At daybreak on Saturday 17 June they buried the dead officers and the ordinary soldiers, such as George Stables, took the opportunity to fit themselves out with new kit at the expense of their dead comrades. At 11 am they marched back they way they had come towards Waterloo, with French troops harrying them from behind. They were also caught in a dreadful storm. By 6.30 pm the whole British army had taken up its positions at the hamlet of Mont St. Jean, with the French about three quarters of a mile away, with whom they exchanged artillery fire until nightfall. Heavy rain extinguished their fires as they bivouacked for the night.




They were up and under arms before daybreak on Sunday 18 June, although the battle did not start until later in the morning. Rogers' Company were positioned in front of the infantry and were under direct orders from Wellington only to open fire on an enemy advance. The Commander of the 5th Division, Sir Thomas Picton, stationed himself next to Rogers' artillery to direct their fire on the mass of French infantry.

A present day member of Rogers' Company has described the scene:

Calmly the gunners waited with lighted portfires until the head of the French column appeared over the crest in front of the guns. At the word “fire” a tremendous salvo of grape shattered the enemy and before they could recover the British infantry charged them. A melee ensued which the gunners joined in, armed only with rammers, until the French resolve weakened and they gave way in confusion. So critical was the situation at this time that one of Rogers's guns was spiked by its Number 1 to prevent it being used by the enemy who seemed bound to capture it.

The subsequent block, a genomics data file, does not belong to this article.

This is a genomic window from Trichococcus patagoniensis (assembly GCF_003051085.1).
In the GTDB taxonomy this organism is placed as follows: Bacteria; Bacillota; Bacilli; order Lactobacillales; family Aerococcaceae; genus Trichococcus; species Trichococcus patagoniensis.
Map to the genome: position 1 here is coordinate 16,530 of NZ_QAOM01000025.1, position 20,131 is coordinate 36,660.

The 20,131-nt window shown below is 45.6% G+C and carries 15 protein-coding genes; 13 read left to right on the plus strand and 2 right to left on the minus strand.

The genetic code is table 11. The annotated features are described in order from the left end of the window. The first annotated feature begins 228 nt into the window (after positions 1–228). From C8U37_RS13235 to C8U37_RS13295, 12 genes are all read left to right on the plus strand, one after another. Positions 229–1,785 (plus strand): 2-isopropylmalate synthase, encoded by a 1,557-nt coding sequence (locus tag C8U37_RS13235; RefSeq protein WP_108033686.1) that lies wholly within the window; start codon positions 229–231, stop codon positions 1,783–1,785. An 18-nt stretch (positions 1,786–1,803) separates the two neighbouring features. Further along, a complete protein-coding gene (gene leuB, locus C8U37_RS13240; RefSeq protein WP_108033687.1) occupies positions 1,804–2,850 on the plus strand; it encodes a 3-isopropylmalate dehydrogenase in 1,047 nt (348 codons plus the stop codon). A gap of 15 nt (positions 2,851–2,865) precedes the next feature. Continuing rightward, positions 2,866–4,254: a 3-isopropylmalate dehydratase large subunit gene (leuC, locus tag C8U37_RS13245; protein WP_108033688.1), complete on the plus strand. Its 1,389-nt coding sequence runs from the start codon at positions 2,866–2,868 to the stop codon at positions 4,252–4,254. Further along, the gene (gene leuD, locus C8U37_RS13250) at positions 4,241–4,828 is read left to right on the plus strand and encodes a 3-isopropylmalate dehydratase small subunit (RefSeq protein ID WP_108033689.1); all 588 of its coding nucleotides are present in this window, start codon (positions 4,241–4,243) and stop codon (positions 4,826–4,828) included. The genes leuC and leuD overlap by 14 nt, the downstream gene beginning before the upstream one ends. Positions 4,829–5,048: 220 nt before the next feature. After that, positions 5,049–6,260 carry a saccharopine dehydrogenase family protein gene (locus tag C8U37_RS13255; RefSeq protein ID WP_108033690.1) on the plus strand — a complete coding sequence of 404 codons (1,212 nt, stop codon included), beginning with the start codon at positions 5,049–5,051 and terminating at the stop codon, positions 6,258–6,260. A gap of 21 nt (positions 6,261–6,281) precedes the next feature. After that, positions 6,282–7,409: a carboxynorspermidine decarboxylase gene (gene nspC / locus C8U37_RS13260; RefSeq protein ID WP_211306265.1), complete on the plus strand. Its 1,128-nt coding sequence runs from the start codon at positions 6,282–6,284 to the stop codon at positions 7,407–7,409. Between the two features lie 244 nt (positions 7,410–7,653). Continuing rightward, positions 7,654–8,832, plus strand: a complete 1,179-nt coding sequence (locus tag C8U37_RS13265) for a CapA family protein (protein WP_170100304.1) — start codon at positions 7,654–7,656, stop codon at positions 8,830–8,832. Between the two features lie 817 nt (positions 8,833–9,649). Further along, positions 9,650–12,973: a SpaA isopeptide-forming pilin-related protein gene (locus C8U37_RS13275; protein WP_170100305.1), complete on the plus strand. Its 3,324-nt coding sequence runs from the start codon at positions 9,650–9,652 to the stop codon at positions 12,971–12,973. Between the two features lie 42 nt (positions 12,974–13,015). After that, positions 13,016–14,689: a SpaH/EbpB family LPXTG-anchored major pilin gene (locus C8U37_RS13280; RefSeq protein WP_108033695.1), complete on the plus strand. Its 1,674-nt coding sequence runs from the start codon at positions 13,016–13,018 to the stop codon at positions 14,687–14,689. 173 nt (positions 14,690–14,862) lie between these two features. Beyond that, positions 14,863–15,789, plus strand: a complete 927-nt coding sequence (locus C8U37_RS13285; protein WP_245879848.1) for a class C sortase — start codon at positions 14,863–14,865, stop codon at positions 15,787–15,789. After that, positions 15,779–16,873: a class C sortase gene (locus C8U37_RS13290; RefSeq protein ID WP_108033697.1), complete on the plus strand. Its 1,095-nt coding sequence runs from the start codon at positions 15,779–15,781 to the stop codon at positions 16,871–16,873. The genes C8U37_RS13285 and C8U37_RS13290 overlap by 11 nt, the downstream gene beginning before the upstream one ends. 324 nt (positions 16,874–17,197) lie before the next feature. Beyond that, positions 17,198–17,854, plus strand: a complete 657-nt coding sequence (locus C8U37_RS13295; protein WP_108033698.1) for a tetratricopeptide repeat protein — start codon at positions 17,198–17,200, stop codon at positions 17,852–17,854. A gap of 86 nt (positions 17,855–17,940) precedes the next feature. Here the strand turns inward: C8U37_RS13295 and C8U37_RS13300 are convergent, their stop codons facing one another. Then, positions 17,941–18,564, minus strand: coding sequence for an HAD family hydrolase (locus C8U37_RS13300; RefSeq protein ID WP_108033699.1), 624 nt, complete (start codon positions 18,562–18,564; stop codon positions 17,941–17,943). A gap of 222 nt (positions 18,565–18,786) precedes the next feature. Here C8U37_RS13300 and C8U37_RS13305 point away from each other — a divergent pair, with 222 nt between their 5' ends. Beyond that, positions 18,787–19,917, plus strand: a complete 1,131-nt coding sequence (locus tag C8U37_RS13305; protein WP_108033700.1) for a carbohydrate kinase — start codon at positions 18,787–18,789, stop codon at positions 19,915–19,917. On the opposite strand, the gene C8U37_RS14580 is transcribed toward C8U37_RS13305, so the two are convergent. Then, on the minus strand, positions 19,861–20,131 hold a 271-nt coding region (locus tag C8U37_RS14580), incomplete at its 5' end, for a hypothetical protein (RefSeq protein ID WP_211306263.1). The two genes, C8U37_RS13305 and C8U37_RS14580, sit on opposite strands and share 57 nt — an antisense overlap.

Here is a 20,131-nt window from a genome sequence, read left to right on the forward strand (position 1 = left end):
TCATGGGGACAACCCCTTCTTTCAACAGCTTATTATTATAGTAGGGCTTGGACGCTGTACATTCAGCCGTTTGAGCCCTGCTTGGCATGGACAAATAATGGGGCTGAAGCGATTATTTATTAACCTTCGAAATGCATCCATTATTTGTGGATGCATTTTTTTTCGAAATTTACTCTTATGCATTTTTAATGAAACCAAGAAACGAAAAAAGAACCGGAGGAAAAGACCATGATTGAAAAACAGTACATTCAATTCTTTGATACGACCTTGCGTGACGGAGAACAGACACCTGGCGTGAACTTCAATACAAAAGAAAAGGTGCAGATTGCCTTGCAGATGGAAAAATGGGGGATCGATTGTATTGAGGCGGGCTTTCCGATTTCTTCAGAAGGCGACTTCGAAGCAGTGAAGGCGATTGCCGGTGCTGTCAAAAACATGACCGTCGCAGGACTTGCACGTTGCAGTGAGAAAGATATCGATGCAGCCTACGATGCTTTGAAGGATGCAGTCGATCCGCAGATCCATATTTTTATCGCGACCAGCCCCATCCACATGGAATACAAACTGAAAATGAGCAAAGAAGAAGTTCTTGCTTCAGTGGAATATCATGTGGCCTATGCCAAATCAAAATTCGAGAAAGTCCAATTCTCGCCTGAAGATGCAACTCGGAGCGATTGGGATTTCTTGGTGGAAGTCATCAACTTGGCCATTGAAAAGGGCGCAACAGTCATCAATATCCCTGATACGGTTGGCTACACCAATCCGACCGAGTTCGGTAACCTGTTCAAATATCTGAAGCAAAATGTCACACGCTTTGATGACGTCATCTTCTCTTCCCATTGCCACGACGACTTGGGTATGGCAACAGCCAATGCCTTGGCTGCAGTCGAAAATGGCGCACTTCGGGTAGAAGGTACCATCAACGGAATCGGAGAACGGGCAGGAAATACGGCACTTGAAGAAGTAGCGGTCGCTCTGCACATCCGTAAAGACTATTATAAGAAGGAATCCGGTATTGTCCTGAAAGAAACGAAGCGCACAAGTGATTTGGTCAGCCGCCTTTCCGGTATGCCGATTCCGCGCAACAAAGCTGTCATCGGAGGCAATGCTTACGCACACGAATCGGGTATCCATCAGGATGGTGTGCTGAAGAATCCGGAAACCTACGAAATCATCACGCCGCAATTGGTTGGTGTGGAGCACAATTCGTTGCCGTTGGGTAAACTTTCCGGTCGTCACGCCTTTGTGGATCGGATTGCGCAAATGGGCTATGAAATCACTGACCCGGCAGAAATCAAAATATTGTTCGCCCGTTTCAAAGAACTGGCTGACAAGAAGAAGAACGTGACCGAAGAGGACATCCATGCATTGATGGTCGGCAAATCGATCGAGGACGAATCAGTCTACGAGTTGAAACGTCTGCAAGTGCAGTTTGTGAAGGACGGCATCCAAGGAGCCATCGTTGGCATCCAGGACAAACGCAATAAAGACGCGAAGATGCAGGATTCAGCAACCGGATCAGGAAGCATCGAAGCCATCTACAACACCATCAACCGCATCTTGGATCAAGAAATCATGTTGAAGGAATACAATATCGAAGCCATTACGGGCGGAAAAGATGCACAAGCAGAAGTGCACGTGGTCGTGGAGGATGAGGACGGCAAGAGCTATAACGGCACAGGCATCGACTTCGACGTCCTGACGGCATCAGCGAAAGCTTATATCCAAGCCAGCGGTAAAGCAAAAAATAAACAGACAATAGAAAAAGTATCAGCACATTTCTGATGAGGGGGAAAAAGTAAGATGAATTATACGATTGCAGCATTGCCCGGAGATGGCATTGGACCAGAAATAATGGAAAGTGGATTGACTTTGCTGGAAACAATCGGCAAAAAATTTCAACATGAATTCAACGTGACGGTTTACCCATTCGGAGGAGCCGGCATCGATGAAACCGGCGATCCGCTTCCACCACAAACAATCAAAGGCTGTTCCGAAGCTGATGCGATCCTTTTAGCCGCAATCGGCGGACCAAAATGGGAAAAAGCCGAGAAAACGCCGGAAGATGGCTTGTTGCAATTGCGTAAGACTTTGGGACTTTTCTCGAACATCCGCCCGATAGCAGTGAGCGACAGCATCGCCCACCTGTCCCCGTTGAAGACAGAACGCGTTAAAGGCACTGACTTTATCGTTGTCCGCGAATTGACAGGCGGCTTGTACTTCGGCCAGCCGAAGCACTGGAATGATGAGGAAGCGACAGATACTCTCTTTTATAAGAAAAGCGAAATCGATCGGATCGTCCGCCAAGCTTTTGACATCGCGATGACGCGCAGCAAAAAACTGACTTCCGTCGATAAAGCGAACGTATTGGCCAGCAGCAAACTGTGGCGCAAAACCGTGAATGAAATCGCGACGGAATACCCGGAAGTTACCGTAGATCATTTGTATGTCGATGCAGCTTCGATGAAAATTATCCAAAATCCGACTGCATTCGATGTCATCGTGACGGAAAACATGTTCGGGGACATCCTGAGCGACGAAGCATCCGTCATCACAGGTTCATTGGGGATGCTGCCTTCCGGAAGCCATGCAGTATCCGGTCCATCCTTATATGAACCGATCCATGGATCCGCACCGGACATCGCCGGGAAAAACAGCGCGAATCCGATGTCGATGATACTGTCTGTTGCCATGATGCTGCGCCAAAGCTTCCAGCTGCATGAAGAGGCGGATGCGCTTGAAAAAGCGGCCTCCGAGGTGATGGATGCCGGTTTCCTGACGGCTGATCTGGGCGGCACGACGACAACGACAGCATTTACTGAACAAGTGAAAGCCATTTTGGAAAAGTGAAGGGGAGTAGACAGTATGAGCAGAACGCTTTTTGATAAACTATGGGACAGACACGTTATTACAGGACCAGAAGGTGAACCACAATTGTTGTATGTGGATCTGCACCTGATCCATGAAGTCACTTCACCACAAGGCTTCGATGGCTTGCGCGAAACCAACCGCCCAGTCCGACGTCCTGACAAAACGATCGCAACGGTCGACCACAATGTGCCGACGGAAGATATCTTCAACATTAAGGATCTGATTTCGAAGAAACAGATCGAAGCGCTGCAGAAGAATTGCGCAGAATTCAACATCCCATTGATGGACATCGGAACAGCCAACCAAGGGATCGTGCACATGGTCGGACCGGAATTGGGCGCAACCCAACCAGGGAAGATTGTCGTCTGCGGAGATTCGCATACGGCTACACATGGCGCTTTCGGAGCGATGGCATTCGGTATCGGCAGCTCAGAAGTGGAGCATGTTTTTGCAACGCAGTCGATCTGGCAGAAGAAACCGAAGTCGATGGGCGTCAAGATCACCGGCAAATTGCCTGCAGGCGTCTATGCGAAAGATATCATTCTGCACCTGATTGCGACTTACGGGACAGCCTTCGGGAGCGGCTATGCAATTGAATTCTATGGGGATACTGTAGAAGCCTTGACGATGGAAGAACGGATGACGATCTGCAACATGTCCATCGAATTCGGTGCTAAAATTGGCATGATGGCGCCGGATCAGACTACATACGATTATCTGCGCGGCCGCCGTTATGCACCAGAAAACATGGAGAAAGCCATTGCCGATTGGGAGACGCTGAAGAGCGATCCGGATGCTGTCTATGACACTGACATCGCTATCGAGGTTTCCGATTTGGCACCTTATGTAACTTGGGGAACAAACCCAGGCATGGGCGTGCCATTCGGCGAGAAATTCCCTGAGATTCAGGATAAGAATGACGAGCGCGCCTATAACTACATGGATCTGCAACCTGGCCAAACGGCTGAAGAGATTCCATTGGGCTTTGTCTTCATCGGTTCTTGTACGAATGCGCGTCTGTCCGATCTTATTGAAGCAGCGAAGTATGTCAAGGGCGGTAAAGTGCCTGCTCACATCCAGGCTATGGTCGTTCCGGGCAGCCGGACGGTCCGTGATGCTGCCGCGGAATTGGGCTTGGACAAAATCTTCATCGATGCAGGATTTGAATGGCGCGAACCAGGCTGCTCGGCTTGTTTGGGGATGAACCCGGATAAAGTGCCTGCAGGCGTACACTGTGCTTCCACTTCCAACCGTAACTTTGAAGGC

Sir Thomas Picton was killed close by the Company at this time. They then changed position twice before, down to only three guns, they took part in the final decisive action of the battle, the repulse of Napoleon's famed Imperial Guard, cutting down whole ranks with their murderous artillery fire.


Waterloo Medal


Rogers' Company won a battle honour for their actions at Quatre Bras and Waterloo. Like all those who had fought in either action, George Stables received the Waterloo Medal and had 2 years added to his reckonable service for pension purposes. By 1816 he was back in Britain and stationed at the Royal Artillery Barracks in Woolwich. On 26 October 1816 George married a Suffolk girl, Rebecca Dawson, at St Nicholas, Plumstead.

George was discharged from the 5th Battalion of the Royal Artillery on 31 January 1819. The discharge papers contain a physical description. He was 5 foot 7.5 inches, with dark brown hair, blue eyes and a dark complexion. The official reason for his discharge was "ague and debility". Ague was the old term for malaria, a disease which devastated the British forces during the Peninsular War. This reinforces the likelihood that George Stables had seen service there.

George wasted no time in returning to Scotland after his discharge, settling at Cults, near Kennethmont in Aberdeenshire, about 12 miles from his birthplace. His first known child, also George, was baptised at Kennethmont on 11 March 1819, so poor Rebecca must have travelled nearly 600 miles whilst heavily pregnant. Despite his "debility", George went on to live for another 40 years, drawing a pension of 9d a day from the army (about £30 in today's money). He also fathered eight more children with Rebecca. He died at Cults, of dropsy, on 20 December 1859, aged 77, and was buried in the kirkyard at Kennethmont.

Monday, 6 June 2011

This is the Face of Genealogy




Without genealogy I would never have known that James Hudson Taylor, 1832-1905, the famous missionary to China, was my second cousin, three times removed.


Relationship Chart


This post is published in response to a request from Thomas MacEntee of GeneaBloggers.